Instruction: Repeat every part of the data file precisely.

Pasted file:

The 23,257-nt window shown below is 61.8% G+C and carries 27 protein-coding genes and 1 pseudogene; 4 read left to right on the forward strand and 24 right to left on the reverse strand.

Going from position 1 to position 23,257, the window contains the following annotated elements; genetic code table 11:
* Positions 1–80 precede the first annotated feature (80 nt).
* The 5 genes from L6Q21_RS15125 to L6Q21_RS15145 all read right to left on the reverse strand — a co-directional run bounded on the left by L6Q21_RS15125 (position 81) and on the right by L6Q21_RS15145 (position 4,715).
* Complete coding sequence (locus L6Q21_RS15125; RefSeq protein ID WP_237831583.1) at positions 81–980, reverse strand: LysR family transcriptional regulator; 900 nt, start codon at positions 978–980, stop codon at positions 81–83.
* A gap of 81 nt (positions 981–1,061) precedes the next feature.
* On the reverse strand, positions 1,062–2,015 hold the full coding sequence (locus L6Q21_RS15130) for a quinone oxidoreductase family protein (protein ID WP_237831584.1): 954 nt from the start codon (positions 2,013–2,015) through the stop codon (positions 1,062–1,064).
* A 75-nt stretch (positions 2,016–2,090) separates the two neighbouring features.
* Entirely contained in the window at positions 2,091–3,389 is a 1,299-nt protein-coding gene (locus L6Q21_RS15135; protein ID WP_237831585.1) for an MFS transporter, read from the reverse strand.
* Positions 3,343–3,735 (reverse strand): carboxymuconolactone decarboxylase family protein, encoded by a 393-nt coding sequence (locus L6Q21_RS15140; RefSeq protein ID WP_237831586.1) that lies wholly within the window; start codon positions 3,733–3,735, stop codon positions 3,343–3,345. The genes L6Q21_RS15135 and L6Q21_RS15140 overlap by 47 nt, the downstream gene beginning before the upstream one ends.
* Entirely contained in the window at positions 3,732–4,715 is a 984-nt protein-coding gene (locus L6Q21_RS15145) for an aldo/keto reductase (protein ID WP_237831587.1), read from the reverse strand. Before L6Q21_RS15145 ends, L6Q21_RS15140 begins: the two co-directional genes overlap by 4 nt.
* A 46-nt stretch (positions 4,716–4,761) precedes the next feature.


The 23,257-nt window shown below is 61.8% G+C and carries 27 protein-coding genes and 1 pseudogene; 4 read left to right on the forward strand and 24 right to left on the reverse strand.

Going from position 1 to position 23,257, the window contains the following annotated elements; genetic code table 11:
* Positions 1–80 precede the first annotated feature (80 nt).
* The 5 genes from L6Q21_RS15125 to L6Q21_RS15145 all read right to left on the reverse strand — a co-directional run bounded on the left by L6Q21_RS15125 (position 81) and on the right by L6Q21_RS15145 (position 4,715).
* Complete coding sequence (locus L6Q21_RS15125; RefSeq protein ID WP_237831583.1) at positions 81–980, reverse strand: LysR family transcriptional regulator; 900 nt, start codon at positions 978–980, stop codon at positions 81–83.
* A gap of 81 nt (positions 981–1,061) precedes the next feature.
* On the reverse strand, positions 1,062–2,015 hold the full coding sequence (locus L6Q21_RS15130) for a quinone oxidoreductase family protein (protein ID WP_237831584.1): 954 nt from the start codon (positions 2,013–2,015) through the stop codon (positions 1,062–1,064).
* A 75-nt stretch (positions 2,016–2,090) separates the two neighbouring features.
* Entirely contained in the window at positions 2,091–3,389 is a 1,299-nt protein-coding gene (locus L6Q21_RS15135; protein ID WP_237831585.1) for an MFS transporter, read from the reverse strand.
* Positions 3,343–3,735 (reverse strand): carboxymuconolactone decarboxylase family protein, encoded by a 393-nt coding sequence (locus L6Q21_RS15140; RefSeq protein ID WP_237831586.1) that lies wholly within the window; start codon positions 3,733–3,735, stop codon positions 3,343–3,345. The genes L6Q21_RS15135 and L6Q21_RS15140 overlap by 47 nt, the downstream gene beginning before the upstream one ends.
* Entirely contained in the window at positions 3,732–4,715 is a 984-nt protein-coding gene (locus L6Q21_RS15145) for an aldo/keto reductase (protein ID WP_237831587.1), read from the reverse strand. Before L6Q21_RS15145 ends, L6Q21_RS15140 begins: the two co-directional genes overlap by 4 nt.
* A 46-nt stretch (positions 4,716–4,761) precedes the next feature.